The success most important to you may come not from comparing yourself to others but from doing what you want. Succeeding without competing is possible when we look inward. 


Look at your life. What’s the sweetest success you have experienced?

Bring up the memory of that event or feat. Savor it. Think of what you did to achieve it; think of how you worked, struggled, and risked; think of how you felt when your goal was finally in your grasp. Re-experience your glory, pride, and joy. Let your heart swell and your face smile.

I had an experience like that a few weeks ago. It taught me a lesson about competing.

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The cult of celebrity is not only present in entertainment, sports, and politics, it’s in business as well. CEOs that get the most attention aren’t necessarily competing better than the rest. In the news doesn’t mean in the know.

Here’s a true story. A friend of mine, Bruce Hamilton, won the Professional Bowlers Association (PBA) championship some years ago. He laments that his skill is in bowling and not in golf. His prize was nice but the Professional Golf Association (PGA) championship paid seven times as much in that year. Would we say the PGA champ was seven times as skillful as my friend?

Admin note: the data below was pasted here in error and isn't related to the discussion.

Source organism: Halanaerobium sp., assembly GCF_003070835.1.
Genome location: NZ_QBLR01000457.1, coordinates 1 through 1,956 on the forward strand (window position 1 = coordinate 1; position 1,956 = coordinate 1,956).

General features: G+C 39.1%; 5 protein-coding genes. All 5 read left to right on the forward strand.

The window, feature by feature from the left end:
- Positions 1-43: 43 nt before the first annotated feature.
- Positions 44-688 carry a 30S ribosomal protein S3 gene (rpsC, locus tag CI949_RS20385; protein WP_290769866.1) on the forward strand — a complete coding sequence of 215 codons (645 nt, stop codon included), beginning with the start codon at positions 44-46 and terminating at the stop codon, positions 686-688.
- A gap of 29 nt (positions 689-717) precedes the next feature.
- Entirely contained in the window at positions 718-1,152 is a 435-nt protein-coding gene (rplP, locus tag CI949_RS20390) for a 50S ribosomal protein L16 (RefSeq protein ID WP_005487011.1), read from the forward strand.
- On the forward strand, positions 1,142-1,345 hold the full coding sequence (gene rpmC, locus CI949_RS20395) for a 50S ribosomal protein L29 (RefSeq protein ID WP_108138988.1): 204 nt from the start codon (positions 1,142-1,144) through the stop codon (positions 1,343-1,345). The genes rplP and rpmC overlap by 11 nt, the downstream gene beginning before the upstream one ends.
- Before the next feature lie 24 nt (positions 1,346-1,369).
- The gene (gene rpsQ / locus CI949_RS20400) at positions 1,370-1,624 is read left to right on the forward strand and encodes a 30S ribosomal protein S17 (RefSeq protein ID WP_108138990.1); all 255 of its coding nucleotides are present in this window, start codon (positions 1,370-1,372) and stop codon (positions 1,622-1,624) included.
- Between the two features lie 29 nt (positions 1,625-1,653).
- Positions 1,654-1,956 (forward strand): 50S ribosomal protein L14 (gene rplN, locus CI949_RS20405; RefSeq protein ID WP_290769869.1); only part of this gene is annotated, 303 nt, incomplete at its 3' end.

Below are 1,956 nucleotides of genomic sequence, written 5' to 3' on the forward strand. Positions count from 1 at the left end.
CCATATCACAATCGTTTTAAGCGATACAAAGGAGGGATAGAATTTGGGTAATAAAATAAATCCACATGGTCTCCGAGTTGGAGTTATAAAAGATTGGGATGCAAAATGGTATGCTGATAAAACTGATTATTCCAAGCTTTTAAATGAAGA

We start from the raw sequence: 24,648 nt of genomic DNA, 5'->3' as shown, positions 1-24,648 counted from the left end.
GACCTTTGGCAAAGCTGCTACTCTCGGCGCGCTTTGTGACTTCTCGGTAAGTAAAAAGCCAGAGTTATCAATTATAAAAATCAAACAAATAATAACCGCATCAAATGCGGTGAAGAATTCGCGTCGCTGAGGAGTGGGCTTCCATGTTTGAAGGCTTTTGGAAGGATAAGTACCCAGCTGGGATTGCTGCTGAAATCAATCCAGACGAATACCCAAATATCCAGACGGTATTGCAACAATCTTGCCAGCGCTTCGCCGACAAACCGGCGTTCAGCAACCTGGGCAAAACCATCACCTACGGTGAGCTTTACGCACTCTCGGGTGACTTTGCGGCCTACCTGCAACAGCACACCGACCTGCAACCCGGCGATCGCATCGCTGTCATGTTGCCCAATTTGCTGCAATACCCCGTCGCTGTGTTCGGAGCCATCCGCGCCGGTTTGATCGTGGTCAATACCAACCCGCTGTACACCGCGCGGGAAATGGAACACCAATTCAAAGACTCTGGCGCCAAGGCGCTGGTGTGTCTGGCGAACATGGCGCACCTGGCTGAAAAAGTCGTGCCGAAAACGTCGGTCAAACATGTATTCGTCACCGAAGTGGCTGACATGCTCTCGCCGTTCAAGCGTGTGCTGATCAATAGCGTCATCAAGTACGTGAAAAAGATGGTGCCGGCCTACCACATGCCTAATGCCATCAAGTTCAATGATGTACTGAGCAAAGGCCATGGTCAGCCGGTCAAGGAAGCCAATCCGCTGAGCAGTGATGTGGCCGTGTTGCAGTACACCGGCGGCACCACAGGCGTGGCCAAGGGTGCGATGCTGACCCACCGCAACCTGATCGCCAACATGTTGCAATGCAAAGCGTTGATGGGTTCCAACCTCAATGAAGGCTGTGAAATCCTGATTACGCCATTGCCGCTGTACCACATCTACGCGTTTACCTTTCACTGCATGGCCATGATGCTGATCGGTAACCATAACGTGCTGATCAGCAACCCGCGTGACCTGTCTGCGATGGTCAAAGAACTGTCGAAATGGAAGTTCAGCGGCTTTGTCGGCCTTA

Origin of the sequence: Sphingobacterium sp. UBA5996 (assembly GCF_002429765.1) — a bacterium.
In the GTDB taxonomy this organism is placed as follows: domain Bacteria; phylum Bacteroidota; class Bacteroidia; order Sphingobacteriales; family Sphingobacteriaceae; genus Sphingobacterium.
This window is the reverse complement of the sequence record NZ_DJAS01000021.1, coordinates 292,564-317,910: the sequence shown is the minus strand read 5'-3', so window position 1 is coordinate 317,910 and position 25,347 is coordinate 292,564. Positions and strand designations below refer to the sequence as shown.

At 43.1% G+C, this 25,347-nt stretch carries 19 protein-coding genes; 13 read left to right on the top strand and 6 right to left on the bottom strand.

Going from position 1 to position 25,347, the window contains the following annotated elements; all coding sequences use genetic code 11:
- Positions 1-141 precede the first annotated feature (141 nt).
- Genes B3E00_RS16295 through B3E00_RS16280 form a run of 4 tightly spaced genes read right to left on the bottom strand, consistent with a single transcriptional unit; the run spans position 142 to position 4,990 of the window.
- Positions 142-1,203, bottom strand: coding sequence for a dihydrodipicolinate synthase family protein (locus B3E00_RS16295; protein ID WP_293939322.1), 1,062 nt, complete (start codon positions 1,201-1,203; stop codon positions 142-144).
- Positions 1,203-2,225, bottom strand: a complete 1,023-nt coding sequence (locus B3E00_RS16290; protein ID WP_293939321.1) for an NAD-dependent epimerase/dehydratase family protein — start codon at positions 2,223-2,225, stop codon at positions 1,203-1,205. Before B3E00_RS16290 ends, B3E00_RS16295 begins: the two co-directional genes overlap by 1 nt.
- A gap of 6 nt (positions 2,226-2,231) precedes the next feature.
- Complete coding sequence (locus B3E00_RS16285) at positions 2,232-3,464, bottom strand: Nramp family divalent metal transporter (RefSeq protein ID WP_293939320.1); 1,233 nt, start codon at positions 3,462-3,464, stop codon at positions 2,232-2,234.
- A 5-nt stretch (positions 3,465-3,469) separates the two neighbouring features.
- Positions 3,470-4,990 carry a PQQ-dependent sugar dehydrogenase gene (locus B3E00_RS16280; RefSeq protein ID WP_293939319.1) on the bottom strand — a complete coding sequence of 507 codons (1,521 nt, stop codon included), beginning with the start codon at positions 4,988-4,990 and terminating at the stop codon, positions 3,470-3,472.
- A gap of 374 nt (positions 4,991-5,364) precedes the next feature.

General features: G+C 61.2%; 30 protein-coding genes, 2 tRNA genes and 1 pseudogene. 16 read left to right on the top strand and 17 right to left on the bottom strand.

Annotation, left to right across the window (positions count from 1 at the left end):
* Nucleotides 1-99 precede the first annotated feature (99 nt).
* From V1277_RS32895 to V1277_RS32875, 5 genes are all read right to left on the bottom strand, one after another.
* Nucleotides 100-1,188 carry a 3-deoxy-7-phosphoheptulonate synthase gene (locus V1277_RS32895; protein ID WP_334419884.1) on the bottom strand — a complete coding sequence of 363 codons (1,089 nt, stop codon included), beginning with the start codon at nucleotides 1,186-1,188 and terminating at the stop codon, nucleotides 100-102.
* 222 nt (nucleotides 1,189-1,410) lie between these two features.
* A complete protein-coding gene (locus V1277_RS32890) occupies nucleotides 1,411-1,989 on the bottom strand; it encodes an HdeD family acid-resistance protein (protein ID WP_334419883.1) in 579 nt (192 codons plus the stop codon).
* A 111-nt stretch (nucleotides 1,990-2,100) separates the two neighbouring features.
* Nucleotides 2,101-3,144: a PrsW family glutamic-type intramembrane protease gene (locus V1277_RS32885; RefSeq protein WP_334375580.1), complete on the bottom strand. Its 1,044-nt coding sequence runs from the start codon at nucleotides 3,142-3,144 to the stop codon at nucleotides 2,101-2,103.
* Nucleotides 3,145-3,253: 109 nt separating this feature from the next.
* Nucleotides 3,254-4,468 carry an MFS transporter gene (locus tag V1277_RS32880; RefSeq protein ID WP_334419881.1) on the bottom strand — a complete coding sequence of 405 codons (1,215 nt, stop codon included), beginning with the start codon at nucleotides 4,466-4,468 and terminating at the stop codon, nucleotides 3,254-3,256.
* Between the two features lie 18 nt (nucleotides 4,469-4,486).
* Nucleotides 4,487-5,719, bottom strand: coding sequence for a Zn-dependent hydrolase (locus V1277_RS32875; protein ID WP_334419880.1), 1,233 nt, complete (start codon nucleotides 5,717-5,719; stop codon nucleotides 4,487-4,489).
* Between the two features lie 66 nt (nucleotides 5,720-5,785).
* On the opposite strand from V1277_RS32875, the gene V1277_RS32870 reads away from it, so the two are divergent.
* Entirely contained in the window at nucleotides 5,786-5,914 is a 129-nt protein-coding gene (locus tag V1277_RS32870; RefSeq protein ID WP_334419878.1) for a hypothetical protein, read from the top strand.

In 2013, the PGA champ was paid 28.9 times as much as the PBA champ, up from seven times. Would we say that skill at golfing is growing faster than skill at bowling?

How many top golfers can you name? How many top bowlers? (I can name one.)

We have, in business, a cult of celebrity rather than a cult of strategy. Try this: who’s the CEO of Facebook and who’s the CEO of DuPont?

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“Thank you” is such a simple gesture, a daily occurrence, an acknowledgement of interacting with other humans. “Thanks!” says the person for whom you held the elevator. “Thanks, every­one” concludes the weekly staff meeting. “Thank you” writes the company in its holiday card.

All those thanks are important symbols and expressions of gratitude in our lives and livelihoods. “Thank you” is also part — often underused — of the skill of competing.

Competing and gratitude might appear contradictory. How can we be competitive and thankful at the same time? Isn’t the essence of competition to win or gain advantage? Competing would suggest that we put ourselves and the organization first, think less about others, and stay focus­ed on what we want. On the surface competing is more about “beat you!” than “thank you.”

I submit, though, that to compete well we must seek the help of many. Get­ting the job, on the job, and building the business, employees and employers alike should con­sider how a meaning­ful “thank you” impacts competitive edge both for their organization and for them personally. We’ve all heard (and said) the bitter complaint that someone “didn’t even say ‘thank you.’”  Likewise, people of all kinds, including senior leaders, must be willing to pro­vide support while expecting no more in return than a kind expression of thanks. It doesn’t work when strings are attached.